Calculate code block execution time using “using”

Here’s an interesting way to calculate the execution time of a
code block:

private void SomeFunction() { using (
new TimedLog(Profile.UserName, Some
)) { … … } }

You get an output like this:

10:58:26 AM

You can measure execution time of not only a function, but also
smaller blocks of code. Whatever is inside the “using” block, gets

Here’s how the TimedLog class do the work:

public class TimedLog
: IDisposable {
string _Message; private long _StartTicks; public TimedLog( string userName, string message) { this ._Message = userName +
t +
message; this ._StartTicks = DateTime.Now.Ticks; } #region IDisposable Members void IDisposable.Dispose() {
this ._Message +
t +
this ._StartTicks).TotalSeconds.ToString()); }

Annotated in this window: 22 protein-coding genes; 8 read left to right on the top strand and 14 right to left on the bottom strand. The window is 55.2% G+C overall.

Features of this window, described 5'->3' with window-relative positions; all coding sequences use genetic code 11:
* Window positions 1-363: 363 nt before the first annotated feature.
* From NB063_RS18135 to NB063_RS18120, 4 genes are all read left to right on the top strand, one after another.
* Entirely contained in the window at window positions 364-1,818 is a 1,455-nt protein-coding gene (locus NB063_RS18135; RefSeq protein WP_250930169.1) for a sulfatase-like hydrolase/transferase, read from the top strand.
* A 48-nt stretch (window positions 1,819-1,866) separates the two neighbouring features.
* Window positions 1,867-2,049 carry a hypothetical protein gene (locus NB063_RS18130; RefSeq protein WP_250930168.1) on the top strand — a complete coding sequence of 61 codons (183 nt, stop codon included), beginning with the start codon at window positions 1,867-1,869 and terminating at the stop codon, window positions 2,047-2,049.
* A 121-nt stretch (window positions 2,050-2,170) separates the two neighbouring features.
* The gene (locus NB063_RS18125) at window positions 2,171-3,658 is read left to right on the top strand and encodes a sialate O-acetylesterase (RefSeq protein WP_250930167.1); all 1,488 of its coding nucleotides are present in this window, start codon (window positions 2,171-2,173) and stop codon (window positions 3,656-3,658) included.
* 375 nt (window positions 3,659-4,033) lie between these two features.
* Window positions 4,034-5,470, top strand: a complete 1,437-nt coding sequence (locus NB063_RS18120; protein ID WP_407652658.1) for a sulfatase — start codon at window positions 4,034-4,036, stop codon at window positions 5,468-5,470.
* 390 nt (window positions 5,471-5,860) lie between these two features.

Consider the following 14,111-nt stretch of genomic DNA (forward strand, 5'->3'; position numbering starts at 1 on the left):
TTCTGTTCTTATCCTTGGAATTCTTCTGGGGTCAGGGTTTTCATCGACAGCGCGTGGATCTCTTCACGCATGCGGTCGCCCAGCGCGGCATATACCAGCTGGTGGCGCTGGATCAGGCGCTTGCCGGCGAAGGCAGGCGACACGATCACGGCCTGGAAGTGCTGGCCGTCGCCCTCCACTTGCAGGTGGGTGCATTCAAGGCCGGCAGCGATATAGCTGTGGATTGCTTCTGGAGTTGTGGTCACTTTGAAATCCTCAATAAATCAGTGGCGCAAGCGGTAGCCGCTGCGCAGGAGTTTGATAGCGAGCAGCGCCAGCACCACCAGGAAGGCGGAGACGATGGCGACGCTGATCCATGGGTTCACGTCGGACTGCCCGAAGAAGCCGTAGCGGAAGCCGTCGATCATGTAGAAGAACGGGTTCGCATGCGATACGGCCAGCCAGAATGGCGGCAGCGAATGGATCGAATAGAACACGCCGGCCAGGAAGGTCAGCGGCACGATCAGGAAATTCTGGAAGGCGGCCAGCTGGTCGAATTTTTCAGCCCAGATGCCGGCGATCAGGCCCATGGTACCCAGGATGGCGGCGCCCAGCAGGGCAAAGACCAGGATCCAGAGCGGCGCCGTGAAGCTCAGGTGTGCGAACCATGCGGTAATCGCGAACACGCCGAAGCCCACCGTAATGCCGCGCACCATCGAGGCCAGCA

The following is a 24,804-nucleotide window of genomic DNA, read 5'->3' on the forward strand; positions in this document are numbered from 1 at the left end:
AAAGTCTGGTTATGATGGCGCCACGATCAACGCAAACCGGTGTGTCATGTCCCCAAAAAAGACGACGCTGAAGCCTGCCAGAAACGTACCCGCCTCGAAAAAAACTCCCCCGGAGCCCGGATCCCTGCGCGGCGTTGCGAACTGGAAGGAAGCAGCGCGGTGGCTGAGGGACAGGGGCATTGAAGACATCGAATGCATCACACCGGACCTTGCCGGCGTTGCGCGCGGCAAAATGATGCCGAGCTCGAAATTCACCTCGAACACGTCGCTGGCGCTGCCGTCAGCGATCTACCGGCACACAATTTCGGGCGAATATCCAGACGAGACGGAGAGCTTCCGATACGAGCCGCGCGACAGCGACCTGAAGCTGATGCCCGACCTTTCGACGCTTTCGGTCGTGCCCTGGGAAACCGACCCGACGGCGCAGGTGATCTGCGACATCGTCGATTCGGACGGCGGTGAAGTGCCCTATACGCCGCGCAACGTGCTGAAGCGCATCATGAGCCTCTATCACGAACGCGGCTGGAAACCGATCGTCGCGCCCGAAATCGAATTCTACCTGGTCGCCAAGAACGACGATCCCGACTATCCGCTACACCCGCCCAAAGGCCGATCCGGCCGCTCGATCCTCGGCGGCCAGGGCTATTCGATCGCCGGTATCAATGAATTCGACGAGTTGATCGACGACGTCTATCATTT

#endregion }

We are using Enterprise Library to do the logging. You can use
anything you like on the Dispose method.

The benefit of such log is, we get a tab delimited file which we
can use to do many types of analysis using MS Excel. For example,
we can generate graphs to see how the performance goes up and down
during peak hours and non peak hours. We can also see whether there
are high response times or not and what is the pattern. All these
gives us valuable indications where the bottle-neck is. You can
also find out which calls take most of the time by doing sort on
the duration column.

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